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Firms' dislike of foreign names

#1 Firms' dislike of foreign names
26/07/2003 00:00

Aidan O'Connell

I've been working in consulting for several years, on and off, but find that although I'm a very effective consultant and am respected once people can see what I am capable of doing, it's getting interviews with new employers which is the hardest thing to do. Others I have known, with 'English' names, have found it much easier and in certain cases I have been described as a better consultant than they are.

As I have an Irish name I can't help thinking that I'm being unfairly stereotyped as a 'thick Paddy' by firms at the CV sifting stage and am not getting the opportunities I deserve. I'm a member of MENSA, so the 'thick' label just doesn't fit!

Has anyone else had similar experiences, or would anyone like to comment or offer advice?

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#2 Re: Firms' dislike of foreign names
01/08/2003 00:00

Just a label

Hi Aidan, I hate spreading bad news, however negative facts of life whilst they are hardest to accept, are often the truth. I personally have worked in various sectors and in consultancy in the UK and Abroad. Human instinct is, as you might expect from primal times ; every individual seeks to belong to a clan or "you are like me !". A manager is likely to hire a deputy who's likely to support him and hire his son, than steal his own position. It's Survival instinct. Go down any management list and the two top names are similar culture. e.g. (EDS Belgium e-commerce ), (KPMG Luxembourg), ( PwC London ), etc. Studies have shown early as the 60's onwards, managers have been hired (filter 1) because they look like one, age, etc not based on efficiency, (filter 2) qualification, experience and other deciding factors. As for names, clients often feel closer to ones they can pronouce, let alone identify as "I would have a drink with you" and you're from the same neck of the woods. In slightly better times, white names all get hired. Think about those clever Indians, Blacks and Chinese that are way down the hiring queue behind you. Since economically we are in testing times, even "white names" are being filtered out by fickle criteria. So I guess it's a new experience for many US & Europeans. The move to setup practices, call centres, etc in Asia is not at all about names, just lowering cost in the face of desperation. You may find Raj working in a Bombay call centre for a UK travel firm with the alias name (Richard). In the past I have done a few practical tests like putting two or three identical CV's on the Web and direct apps to firms, one with a black name, White name, etc. Guess which one received most calls? In any case, the best thing is to ignore these kinds of obstacles and try to find opportunities to network face to face and make personal contact with the good guys & gals. You could imagine the uphill struggle & flack Einstein had to deal with and with his background and thick Germanic Accent...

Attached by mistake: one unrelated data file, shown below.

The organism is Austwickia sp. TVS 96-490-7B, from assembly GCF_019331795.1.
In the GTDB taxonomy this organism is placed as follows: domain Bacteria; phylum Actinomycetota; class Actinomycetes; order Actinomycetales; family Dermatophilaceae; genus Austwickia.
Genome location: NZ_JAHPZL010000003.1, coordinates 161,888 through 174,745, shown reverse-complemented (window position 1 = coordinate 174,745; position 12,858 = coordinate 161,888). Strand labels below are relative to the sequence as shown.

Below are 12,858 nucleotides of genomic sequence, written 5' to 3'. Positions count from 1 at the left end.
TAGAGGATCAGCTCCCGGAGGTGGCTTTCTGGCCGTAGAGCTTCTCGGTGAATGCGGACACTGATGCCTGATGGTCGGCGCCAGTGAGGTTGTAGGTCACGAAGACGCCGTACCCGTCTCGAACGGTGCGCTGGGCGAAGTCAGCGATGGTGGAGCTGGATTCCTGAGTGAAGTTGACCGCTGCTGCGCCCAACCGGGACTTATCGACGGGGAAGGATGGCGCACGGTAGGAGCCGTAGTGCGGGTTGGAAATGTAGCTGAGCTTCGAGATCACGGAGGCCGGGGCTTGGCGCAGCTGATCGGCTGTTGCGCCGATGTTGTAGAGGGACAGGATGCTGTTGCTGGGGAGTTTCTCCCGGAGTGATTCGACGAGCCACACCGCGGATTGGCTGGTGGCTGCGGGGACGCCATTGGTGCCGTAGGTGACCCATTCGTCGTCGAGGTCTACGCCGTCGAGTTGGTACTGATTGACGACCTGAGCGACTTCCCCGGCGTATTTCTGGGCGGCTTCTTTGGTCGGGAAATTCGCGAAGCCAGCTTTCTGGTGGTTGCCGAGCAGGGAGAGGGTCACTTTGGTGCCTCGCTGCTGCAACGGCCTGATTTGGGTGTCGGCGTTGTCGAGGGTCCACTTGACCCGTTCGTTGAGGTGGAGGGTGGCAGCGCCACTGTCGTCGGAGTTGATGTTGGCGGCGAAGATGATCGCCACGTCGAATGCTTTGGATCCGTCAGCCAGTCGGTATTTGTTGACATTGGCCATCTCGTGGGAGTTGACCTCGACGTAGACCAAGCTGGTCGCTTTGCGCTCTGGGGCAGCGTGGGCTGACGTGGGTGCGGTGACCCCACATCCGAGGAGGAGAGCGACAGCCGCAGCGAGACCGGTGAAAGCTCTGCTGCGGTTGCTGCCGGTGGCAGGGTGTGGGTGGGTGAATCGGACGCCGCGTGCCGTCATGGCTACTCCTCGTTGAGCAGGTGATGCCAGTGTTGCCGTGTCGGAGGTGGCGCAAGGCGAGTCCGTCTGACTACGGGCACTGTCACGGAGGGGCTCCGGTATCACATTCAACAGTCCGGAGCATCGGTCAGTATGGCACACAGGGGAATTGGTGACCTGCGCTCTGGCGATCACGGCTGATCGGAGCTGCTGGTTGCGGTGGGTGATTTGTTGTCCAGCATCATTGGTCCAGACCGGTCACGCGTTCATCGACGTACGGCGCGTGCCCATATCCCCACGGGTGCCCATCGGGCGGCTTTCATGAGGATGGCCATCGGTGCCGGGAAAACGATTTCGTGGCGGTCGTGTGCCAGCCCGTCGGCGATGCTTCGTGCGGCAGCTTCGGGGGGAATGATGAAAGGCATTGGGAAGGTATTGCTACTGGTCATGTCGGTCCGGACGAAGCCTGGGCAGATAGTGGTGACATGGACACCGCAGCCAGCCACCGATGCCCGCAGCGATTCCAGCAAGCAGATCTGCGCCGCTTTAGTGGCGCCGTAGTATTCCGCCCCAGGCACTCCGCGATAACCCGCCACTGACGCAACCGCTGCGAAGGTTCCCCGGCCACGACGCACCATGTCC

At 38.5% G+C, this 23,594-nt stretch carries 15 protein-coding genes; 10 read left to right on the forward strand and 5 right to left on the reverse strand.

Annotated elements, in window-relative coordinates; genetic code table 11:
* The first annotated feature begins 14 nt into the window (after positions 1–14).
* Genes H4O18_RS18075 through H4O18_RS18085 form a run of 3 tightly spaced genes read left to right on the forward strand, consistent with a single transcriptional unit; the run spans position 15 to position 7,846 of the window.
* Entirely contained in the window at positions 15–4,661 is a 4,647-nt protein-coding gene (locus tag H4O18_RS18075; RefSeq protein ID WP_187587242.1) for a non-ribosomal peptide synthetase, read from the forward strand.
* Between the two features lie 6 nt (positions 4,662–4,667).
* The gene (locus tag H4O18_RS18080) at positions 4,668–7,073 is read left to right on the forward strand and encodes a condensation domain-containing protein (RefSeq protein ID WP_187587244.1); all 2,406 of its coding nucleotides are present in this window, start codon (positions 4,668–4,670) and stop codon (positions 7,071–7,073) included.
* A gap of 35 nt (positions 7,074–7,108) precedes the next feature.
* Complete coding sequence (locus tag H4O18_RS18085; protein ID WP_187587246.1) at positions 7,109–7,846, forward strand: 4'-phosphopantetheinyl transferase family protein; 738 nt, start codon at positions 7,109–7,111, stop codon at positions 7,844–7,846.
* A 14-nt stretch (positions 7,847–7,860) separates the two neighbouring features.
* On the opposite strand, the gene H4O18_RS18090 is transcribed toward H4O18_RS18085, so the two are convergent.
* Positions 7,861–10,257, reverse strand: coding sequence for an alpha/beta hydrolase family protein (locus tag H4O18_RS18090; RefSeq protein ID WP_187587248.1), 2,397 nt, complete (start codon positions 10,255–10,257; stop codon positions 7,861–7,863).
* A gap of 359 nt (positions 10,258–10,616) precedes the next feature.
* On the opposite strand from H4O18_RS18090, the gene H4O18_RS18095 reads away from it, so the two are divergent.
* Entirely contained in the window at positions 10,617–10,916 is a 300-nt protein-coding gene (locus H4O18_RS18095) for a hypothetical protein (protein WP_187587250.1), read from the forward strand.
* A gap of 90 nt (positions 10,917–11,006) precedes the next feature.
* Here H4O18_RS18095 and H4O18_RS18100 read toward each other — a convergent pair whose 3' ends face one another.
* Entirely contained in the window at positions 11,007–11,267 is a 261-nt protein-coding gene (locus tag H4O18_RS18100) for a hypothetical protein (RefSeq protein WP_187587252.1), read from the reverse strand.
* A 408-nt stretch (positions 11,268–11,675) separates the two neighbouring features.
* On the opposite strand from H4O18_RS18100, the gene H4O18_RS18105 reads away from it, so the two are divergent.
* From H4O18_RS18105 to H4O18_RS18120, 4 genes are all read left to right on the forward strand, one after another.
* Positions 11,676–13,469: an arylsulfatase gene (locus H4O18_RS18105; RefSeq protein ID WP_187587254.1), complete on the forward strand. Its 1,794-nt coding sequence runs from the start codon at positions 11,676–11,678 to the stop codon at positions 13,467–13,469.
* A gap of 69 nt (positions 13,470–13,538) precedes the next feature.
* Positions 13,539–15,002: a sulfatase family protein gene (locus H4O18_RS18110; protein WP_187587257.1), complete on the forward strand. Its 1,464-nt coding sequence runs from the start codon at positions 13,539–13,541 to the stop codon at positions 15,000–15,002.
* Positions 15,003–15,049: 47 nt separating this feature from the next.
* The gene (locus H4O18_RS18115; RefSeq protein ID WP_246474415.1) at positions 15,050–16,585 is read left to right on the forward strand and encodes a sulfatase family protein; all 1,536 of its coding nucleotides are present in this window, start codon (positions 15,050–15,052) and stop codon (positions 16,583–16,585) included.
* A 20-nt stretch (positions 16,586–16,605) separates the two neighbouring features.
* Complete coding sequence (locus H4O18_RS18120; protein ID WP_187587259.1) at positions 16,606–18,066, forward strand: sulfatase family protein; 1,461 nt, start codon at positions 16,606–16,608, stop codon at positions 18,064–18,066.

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#3 Re: Firms' dislike of foreign names
01/08/2003 00:00

Sarah Jeffery

I found that most people with foreign names, did not have an easy ride. However, for all the companies I worked for, I found those colleagues exceptionally good at their job than the average employee. Obviously hired because they have skills/ abilities the firm can not do without.

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